Jump to content

first gyno vist basically ever
TMI questions, being a wuss

  • Please log in to reply
70 replies to this topic

#1 la di dah

Posted 13 November 2012 - 12:47 PM

So anyway, being the redneck that I am, I have had 1 gyno visit in my life to date. It was pretty unpleasant, I needed painkillers after the exam. And it was only a basic exam/smear.

This was in 2008 and I haven't done it again, partially because of coverage/billing issues - no health insurance etc. etc. - and partially because I am a huge, avoidant, sobbing idiot.

But you know what? I hear that a) they're helpful for TTC and b) if I DO manage to get pregnant, probably someone will eventually want to look at, or even touch, my bits. For non-recreational purposes.

Anyway, I am scared. But what do I need to do to be ready for my visit tomorrow? I have trimmed the hedges and stuff but don't really feel like going total hairless for the first time the day before the visit because what if she's distracted with my ingrowns or whatever?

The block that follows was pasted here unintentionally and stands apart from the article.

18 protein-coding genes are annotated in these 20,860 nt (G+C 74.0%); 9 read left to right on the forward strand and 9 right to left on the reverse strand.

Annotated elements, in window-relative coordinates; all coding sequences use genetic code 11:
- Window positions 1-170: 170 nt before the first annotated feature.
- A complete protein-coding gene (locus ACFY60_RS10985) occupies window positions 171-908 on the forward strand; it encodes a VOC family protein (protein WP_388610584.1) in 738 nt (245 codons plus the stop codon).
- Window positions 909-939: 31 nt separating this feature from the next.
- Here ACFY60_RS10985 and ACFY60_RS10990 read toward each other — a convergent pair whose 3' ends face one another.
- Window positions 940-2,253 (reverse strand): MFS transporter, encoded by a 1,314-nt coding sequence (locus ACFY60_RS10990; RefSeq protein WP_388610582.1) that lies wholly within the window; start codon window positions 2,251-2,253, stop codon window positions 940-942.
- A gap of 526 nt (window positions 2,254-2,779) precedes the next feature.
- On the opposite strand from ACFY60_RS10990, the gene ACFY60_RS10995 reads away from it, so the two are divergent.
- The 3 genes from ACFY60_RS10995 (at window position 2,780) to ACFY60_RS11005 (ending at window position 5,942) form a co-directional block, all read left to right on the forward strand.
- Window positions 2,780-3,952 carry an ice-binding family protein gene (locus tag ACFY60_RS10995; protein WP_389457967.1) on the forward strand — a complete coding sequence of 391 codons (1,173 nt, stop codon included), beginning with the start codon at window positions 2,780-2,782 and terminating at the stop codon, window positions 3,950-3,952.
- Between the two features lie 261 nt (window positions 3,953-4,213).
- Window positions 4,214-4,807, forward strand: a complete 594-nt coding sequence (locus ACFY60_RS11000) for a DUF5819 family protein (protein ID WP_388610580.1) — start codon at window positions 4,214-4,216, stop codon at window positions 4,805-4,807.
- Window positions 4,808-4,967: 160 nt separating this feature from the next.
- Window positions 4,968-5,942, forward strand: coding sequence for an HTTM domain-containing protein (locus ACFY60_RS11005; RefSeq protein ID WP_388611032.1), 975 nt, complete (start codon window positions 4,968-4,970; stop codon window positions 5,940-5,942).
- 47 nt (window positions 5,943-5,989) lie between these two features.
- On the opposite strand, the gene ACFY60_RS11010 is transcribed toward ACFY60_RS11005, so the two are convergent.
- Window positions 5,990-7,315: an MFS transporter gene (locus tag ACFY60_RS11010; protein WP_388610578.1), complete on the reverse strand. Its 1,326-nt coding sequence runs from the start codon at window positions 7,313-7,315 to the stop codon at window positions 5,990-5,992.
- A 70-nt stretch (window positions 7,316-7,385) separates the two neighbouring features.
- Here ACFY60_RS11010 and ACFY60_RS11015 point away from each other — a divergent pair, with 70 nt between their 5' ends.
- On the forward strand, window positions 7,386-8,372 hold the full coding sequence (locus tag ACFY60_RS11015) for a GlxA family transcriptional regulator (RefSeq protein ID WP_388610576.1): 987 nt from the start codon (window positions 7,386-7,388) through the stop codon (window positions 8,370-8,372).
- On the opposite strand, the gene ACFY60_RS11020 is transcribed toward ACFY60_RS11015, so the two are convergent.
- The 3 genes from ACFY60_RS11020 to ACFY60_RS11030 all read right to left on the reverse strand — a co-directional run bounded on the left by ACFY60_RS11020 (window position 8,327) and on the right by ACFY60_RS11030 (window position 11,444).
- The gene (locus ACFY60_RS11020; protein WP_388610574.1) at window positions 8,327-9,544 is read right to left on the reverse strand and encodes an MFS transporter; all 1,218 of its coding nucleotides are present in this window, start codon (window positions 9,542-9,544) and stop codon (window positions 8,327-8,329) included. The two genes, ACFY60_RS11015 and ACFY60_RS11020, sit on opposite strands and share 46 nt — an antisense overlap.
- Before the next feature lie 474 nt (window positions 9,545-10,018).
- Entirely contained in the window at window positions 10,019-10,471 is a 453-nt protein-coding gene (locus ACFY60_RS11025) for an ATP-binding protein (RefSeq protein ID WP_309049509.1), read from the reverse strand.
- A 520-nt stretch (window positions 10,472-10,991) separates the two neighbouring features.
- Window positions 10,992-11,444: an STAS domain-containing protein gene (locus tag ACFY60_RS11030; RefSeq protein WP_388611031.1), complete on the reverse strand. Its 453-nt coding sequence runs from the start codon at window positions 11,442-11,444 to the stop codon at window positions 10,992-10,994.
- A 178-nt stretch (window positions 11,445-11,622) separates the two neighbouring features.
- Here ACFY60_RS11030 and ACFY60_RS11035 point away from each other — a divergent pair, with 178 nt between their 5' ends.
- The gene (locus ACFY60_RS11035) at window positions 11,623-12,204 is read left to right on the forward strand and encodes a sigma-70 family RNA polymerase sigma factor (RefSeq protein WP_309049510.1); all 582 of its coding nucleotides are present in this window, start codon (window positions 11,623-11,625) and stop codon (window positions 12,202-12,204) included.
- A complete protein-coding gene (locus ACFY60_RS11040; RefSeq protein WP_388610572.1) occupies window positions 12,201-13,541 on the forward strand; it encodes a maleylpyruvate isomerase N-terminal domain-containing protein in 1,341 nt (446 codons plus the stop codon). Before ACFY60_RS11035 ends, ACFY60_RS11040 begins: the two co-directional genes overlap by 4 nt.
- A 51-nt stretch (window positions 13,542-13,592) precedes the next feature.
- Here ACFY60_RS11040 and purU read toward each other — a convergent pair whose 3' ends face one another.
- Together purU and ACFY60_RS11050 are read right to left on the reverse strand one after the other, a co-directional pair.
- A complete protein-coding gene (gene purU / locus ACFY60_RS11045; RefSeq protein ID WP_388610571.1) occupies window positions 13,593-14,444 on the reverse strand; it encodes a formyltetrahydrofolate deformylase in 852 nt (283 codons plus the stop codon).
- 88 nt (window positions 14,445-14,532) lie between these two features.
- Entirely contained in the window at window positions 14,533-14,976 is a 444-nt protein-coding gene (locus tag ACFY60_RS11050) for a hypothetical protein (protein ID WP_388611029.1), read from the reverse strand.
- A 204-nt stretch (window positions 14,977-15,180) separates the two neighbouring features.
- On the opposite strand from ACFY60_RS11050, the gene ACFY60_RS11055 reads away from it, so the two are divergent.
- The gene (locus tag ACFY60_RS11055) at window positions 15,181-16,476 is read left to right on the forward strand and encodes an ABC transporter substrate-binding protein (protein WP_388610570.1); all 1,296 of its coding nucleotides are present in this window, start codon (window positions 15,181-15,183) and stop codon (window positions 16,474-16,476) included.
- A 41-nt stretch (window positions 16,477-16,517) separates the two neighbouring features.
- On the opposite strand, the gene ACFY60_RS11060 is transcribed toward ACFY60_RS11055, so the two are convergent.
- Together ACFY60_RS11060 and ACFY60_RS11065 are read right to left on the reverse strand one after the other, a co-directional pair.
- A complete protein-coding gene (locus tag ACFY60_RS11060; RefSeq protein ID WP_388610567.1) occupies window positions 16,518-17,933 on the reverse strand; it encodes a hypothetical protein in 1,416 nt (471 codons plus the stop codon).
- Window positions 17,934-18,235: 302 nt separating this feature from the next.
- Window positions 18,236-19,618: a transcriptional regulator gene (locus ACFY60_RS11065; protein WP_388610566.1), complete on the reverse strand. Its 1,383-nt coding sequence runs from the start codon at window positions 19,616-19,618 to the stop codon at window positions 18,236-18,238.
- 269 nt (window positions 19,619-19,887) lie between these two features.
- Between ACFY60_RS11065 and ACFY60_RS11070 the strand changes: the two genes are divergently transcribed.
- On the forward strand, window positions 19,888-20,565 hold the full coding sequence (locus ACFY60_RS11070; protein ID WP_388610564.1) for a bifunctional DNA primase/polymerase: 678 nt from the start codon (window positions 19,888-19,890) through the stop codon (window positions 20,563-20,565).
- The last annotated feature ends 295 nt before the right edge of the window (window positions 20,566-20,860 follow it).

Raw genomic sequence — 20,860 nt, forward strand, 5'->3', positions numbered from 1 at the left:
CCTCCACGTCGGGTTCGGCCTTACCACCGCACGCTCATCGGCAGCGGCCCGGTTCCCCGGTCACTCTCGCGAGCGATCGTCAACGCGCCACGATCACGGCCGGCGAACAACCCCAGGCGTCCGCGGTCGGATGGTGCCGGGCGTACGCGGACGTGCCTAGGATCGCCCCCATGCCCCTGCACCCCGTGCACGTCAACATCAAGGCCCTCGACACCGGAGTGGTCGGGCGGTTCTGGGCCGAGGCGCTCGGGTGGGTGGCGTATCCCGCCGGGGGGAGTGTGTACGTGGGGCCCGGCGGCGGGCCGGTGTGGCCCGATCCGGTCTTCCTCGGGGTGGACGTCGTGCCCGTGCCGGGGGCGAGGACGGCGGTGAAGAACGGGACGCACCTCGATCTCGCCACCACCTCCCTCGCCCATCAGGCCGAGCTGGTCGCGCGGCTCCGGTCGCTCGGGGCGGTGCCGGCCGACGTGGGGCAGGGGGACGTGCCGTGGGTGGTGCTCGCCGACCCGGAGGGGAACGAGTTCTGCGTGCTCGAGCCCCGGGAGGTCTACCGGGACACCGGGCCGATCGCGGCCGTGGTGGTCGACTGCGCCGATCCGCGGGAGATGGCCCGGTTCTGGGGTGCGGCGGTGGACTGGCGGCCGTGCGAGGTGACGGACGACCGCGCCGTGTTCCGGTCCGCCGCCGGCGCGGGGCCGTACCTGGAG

What are the done things? I don't stink or have anything graphically wrong, as far as I know, so is it fair to assume it's hard to frighten a person who does pap smears for a living?  

Can I take ibuprofen beforehand?

You can make as much fun of me as you want if you post anything helpful.

#2 Guest_zeus359_*

Posted 13 November 2012 - 12:51 PM

I hate going for pap smears or anything like that too, but the reality is they really don't care as long as you are clean.

#3 Apageintime

Posted 13 November 2012 - 12:55 PM

I always tell them as soon as I'm through the door that I'm a bit nervous and I haven't been in a while. I find doctors understand this and go out of their way to help me.